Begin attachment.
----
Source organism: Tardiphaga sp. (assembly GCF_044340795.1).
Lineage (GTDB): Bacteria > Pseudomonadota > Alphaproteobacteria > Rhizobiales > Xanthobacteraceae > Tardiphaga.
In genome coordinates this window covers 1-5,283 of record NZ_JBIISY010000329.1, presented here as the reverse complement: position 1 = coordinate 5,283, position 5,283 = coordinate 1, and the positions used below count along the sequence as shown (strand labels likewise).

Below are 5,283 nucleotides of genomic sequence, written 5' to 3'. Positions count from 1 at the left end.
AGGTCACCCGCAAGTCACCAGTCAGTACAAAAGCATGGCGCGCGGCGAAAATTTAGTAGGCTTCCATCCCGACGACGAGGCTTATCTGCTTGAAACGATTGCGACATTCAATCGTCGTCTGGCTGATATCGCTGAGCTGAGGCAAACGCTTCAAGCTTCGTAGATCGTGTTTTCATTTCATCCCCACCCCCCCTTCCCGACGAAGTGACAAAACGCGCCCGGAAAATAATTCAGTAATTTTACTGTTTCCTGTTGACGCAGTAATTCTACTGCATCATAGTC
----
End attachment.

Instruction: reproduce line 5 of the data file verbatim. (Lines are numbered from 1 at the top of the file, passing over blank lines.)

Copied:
AGGTCACCCGCAAGTCACCAGTCAGTACAAAAGCATGGCGCGCGGCGAAAATTTAGTAGGCTTCCATCCCGACGACGAGGCTTATCTGCTTGAAACGATTGCGACATTCAATCGTCGTCTGGCTGATATCGCTGAGCTGAGGCAAACGCTTCAAGCTTCGTAGATCGTGTTTTCATTTCATCCCCACCCCCCCTTCCCGACGAAGTGACAAAACGCGCCCGGAAAATAATTCAGTAATTTTACTGTTTCCTGTTGACGCAGTAATTCTACTGCATCATAGTC